(1857)– The Phonautograph was created by Édouard-Léon Scott de Martinville, a French Printer/Book seller. This revolutionary development was used to visually study amplitude envelopes, and analyze waveforms of speech and other studied frequencies and musical elements. The device could not aurally reproduce audio. It would 2-dimensionally transcribe lines that represented audio on either paper or glass. It wasn’t until 2008 that scientists were able to scan the old Phonautograms into digital audio files.
(1877) Gramophone – Developed by Emile Berliner, A German/American inventor who founded the Berliner Gramophone Company; a premier record label. The Gramophone device could both record sound, and successfully reproduce sound recordings. To record, waveforms were engraved into a spinning cylinder with a needle that would vibrate to emulate the recorded sound waves. Similarly, in (1877), Thomas Edison introduced his version of the Phonograph, which is technically an equivalent to the Gramophone. These were the first devices that could record and recreate sound. The Gramophone/Phonograph/Record Player was dominant all throughout the 20th century.
(1930) Electrically powered phonographs were introduced, which now made it possible to use microphones to capture various sound elements. Through (1925-1930), the major record labels switched to using microphones to record, which drastically increased sound quality. Electrical recording also shed light upon the concept of over-dubbing.
(1901-1925) Victor Talking Machine Company, at the time, was one of the leading phonograph companies in the world. They were the first company to release a record that introduced over-dubbing techniques. The company was founded by Eldridge R. Johnson.
After Telegraph systems became popular in the 20’s and 30’s through the Magnetic Recording process, in (1943) Magnetic Tape Recordings were developed, and AEG was in charge of creating the first Stereo Tape Recorder. Both American Engineer John T. Mullin and Bing Crosby helped with the commercial advancement of Magnetic Tape Sound Recording. In (1947), Mullin met Crosby and gave him a demonstration of the new tape recording device, to which Crosby responded quite well. Crosby could now record his radio shows and play them as many times as he liked without having any noticeable diminished sound quality. Crosby hired Mullin as his chief engineer, and the two paved the way for Crosby to become the first American Music Star to pre-record radio broadcasts.
(1947), Colombia, Victor, Decca, Capitol, MGM, & Mercury were the 6 leading record companies.
Multi track Recording is now developed by allowing tape to be divided into multiple tracks working in sync with one another. In (1943), Germany Audio Engineers paved the way for the 2-track recorder, which became highly influential througout the (1950’s) as audio signals could be combined concurrently. Although this was a true technical advancement, both Jazz and Pop music continued to be produced monophonically until the (1960’s).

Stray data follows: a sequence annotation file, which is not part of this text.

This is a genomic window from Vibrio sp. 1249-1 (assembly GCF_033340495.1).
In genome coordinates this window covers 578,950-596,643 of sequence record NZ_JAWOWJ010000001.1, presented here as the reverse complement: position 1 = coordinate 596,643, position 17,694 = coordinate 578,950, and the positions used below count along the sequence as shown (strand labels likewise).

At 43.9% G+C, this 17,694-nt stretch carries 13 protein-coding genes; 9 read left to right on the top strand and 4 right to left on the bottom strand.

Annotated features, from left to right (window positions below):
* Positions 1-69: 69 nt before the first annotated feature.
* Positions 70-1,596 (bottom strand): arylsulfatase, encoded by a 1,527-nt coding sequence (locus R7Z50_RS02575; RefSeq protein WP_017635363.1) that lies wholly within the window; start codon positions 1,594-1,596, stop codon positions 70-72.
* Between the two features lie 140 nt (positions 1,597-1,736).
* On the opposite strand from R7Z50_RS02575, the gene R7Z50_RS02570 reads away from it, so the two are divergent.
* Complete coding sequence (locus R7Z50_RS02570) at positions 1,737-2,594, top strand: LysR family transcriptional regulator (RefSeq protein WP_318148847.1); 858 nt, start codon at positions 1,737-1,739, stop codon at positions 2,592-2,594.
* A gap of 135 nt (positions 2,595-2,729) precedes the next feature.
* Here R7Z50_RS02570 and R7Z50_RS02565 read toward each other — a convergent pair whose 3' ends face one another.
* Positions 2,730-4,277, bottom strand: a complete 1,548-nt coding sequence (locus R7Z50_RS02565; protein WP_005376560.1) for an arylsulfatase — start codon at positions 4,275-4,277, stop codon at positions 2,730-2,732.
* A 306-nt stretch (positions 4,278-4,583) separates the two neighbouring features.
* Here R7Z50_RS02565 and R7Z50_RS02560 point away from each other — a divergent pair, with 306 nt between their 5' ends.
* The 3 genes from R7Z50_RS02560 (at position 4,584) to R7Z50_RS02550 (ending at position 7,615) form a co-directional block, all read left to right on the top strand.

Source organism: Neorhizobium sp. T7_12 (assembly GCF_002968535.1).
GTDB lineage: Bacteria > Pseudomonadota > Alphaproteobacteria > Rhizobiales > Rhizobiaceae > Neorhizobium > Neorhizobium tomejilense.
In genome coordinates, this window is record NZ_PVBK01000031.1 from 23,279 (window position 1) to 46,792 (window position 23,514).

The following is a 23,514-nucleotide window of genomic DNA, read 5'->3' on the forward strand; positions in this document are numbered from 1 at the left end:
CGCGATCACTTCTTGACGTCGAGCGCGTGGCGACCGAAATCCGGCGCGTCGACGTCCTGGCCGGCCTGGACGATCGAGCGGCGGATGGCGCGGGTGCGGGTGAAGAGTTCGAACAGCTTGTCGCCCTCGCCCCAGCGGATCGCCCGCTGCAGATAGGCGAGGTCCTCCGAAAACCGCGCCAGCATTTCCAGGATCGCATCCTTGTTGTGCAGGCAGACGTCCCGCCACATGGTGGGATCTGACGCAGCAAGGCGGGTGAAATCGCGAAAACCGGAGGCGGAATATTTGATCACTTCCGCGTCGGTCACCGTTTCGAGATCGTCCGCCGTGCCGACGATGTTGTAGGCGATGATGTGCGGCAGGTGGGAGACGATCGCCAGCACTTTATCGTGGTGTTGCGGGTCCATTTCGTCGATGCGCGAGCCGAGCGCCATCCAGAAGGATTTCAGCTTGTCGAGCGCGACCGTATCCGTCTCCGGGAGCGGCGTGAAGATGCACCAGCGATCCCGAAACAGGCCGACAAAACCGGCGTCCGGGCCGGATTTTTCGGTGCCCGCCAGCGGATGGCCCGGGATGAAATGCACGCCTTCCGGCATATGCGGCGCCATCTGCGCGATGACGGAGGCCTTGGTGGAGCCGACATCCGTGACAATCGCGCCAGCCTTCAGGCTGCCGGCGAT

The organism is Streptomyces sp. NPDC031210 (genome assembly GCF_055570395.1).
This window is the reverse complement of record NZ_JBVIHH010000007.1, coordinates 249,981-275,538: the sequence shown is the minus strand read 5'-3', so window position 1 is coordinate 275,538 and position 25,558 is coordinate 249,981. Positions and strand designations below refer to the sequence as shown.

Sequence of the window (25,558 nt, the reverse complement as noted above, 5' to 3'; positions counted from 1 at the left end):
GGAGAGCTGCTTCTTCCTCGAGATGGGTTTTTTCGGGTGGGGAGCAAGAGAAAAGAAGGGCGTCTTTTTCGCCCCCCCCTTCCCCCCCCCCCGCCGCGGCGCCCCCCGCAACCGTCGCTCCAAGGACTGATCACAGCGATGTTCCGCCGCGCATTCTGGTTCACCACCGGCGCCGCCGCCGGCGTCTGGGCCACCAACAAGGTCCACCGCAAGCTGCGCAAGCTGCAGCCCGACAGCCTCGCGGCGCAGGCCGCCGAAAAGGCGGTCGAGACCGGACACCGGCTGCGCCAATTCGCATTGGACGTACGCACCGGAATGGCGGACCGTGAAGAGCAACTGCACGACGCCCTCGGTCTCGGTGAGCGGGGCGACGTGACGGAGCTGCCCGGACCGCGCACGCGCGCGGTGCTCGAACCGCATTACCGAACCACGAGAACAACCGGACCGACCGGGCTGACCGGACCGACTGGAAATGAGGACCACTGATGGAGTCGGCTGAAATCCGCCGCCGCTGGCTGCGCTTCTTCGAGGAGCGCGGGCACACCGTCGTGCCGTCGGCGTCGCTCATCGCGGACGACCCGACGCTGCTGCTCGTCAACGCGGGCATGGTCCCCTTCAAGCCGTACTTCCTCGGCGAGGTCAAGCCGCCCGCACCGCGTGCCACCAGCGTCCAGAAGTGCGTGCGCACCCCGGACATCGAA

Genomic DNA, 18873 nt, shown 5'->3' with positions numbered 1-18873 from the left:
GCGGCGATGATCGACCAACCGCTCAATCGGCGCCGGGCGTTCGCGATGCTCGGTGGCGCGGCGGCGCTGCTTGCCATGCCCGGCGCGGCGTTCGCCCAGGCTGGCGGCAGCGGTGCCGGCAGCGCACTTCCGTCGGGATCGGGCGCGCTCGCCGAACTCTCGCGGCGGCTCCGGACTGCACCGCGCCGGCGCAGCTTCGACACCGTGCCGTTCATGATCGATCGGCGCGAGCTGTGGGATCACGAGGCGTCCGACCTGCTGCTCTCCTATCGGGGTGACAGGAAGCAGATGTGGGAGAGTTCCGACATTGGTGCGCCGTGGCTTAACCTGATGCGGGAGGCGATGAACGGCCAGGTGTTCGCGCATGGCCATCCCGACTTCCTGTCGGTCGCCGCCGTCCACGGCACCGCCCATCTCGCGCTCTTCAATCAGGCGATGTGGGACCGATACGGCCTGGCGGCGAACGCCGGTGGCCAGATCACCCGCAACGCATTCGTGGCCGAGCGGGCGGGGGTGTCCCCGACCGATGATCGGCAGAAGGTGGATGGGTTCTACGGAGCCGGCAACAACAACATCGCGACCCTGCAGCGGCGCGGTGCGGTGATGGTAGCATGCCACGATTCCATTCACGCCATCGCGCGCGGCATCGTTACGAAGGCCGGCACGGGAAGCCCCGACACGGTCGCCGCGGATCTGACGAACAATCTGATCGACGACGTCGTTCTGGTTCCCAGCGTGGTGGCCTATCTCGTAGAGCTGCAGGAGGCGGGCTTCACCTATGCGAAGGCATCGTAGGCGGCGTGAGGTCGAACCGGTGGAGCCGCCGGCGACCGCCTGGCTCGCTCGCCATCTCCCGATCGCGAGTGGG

(1950) Les Paul began experimenting with tapes and recorders, which led him to custom order the first designed 8-track recorder from Ampex, (An American Electronics company founded in 1944.) Paul and his wife investigated the potential capabilities of Multi track recording.
(1956), CBS broadcasted their first network show with videotape.
(1958)- The Willi Studer Company of Switzerland comes out with the Studer 69, an early analog mixing console using reel-to-reel tape.
Ampex produces 3-track recorders for widespread commercial use until the mid (1960’s). Motown records regularly produced music with the 3-track recorders, as did American Producer/Songwriter, Phil Spector.
Late (1960’s) The 4-track tape recorder was released, and became a standard. The Rolling Stones and The Beatles produced much of their work via the 4-track. The 4-track also allowed for an early simulated version of surround/quadraphonic sound.
Before (1963), Philips came out with the new and improved compact audio cassette.
In (1970), Dolby Laboratories used “Compansion” (compression/expansion) to reduce tape hiss problems. Dolby A/Dolby B introduced in (1968), made high fidelity recording possible.
(1972) Denon introduced a digital audio recorder using reel-to-reel techniques. (1979) Soundstream introduced their version, and then shortly after, Mitsubishi did the same, using Pulse Code Modulation.
(1972) Philips introduces laserdisc playback-only deck
(1980), Digital Recording methods were introduced.
(1980), Home LaserDisc systems are now sold to the public.
(1981), First compact disc was created.
(1990’s), Computers are able to store digital sound files, and hard disk recording becomes popular.
In (1991), Alesis releases the ADAT machine which can record 8-tracks of audio to a VHS video cassette.
(1999), Portable MP3 players were created
(2001), Apple Computer released the I-pod
(2004), First HD car radio sold
(2005), Apple Computer released the I-pod Shuffle.